Robert is one-of-a-kind, handmade by the Steiff Company of Germany around the turn of the century. Standing 40 inches tall and stuffed with wood wool known as excelsior, he is dressed in a sailor suit and once bore painted features not unlike those of a jester. His unusual size indicates he may have been fashioned in the image of his constant companion – a boy named Robert Eugene Otto. The doll took Robert as his name, while the boy simply went by ‘Gene’. Together they would go on to make history.
Gene and Robert were ‘best friends’ growing up. Legend speculates voodoo played a part in Robert’s formative years, while interviews with those close to the Otto family indicate a great deal of emotional energy was placed upon the doll during Eugene’s lifetime. It is said that young Gene would shift blame when he misbehaved as a child, pointing to the doll and saying, “I didn’t do it. Robert did it”.
Gene went on to become a prominent artist. He designed the gallery at the Fort East Martello Museum and had plans to make his own home a museum complete with a wax imprint of ‘the artist’s hands’ as a focal point. Though this dream was never realized, his home became known as the Artist House and stories of the doll’s strange behavior became commonplace with those who encountered him after Gene’s death in 1974. Tenants heard footsteps in the attic room above them. A plumber heard giggling and turned to find the doll had moved across the room on his own. Solares Hill reporter Malcolm Ross visited Robert and said:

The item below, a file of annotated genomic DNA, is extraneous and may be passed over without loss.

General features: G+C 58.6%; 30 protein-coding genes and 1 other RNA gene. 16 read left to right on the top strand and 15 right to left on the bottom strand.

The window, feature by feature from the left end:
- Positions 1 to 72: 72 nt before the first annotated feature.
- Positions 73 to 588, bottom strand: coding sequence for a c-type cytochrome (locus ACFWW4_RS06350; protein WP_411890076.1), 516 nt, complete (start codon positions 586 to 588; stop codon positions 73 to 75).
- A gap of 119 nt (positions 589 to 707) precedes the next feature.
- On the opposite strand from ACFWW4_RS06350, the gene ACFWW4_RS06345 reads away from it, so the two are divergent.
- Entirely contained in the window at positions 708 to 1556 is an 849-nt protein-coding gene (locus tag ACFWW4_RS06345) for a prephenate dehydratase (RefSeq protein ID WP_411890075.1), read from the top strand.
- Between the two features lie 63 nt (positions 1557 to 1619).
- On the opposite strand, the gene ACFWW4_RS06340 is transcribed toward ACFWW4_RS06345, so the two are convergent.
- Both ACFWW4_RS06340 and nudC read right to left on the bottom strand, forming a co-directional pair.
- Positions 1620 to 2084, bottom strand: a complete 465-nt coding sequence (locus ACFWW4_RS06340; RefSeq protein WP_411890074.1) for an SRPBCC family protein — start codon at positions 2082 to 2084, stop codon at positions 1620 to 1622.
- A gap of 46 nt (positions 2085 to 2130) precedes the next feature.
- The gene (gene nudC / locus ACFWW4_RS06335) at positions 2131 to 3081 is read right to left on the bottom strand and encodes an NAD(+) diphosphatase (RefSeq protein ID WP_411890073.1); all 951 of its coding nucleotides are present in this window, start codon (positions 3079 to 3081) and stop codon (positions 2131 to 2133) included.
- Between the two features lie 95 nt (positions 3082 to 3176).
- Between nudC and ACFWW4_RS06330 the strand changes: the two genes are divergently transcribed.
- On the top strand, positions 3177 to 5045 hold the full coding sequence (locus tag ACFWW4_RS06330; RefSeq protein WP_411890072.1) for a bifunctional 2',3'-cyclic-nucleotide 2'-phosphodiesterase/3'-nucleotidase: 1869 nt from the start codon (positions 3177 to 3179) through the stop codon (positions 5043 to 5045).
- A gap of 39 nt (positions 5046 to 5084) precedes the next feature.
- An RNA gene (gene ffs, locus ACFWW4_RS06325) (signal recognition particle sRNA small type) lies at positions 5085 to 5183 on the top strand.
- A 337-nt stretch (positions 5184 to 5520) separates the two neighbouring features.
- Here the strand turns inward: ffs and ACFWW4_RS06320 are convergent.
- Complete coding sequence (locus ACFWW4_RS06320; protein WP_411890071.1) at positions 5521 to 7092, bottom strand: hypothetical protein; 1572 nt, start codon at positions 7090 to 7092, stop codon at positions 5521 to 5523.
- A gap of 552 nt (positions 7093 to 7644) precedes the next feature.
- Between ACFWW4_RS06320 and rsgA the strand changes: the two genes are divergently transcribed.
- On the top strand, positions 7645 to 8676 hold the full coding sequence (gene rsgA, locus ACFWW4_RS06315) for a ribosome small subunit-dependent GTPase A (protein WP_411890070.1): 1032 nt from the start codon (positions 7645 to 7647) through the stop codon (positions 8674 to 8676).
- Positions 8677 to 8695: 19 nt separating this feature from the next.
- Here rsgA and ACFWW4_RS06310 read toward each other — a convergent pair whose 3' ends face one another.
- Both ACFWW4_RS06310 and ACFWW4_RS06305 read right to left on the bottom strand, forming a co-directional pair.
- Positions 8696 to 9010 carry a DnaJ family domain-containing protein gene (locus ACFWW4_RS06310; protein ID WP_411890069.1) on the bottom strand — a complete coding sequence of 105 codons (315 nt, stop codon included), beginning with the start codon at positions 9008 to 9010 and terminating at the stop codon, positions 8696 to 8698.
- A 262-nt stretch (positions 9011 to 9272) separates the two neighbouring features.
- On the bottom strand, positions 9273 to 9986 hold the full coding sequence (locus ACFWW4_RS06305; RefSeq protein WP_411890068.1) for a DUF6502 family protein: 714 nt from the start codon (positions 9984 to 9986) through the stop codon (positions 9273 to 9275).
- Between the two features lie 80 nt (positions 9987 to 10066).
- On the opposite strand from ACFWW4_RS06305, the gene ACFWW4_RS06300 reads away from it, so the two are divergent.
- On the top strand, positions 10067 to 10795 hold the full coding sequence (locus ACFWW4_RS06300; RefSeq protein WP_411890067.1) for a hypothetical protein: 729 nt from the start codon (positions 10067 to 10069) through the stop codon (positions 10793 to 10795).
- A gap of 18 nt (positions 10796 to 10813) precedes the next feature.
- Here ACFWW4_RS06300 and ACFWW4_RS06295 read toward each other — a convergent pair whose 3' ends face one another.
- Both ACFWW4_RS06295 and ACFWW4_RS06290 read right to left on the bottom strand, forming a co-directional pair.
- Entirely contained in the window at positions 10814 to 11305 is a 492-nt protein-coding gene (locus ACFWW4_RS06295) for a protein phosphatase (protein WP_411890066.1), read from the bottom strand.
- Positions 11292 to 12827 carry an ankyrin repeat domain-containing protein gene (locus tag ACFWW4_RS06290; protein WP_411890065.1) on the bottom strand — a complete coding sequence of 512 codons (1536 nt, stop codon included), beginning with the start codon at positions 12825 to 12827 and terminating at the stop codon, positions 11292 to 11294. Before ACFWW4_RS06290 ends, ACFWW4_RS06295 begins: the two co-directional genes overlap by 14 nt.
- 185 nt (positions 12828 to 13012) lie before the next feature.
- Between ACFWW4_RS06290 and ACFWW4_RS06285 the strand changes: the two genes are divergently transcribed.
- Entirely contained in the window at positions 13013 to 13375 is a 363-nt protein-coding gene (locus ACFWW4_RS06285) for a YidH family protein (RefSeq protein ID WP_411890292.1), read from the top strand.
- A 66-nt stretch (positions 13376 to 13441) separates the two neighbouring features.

“It was like a metal bar running down my back. At first when we walked through the door, the look on his face was like a little boy being punished. It was as if he was asking himself, ‘Who are these people in my room and what are they going to do to me?’
Ross’ friends told him Robert’s back-story and pointed out the children’s furniture. It was at this point Malcolm noticed a change in the doll’s expression as if he was following the conversation. One of the men made a comment about what an old fool Gene Otto must have been. Robert’s expression turned to one of disdain.
“There was some kind of intelligence there. The doll was listening to us.”
Myrtle Reuter purchased the Otto home in 1974. She became Robert’s companion and kept him when she moved to Von Phister Street six years later. In 1994 she donated Robert to the Fort East Martello Museum claiming ‘he moved around her house on his own and was haunted.’ Myrtle died a few months later, but Robert remained active.
Museum staff noticed a shift of energies at the Fort East Martello Museum. Though Robert was not initially on display, he started receiving visitors as word spread about his new residence. Once he was put on exhibit, cameras and electronic devices malfunctioned in his presence, and soon letters began arriving addressed to the doll offering apologies for disrespectful behavior or asking forgiveness.
Letters continue to arrive daily. Ghost hunters, TV shows, psychics, skeptics and believers visit Robert on a regular basis to witness first-hand the strange stories they have heard. Is Robert cursed by voodoo? Thriving on the energy placed upon him? A misunderstood doll with a playful spirit? Or perhaps just a doll joined by the spirit of his lifelong companion?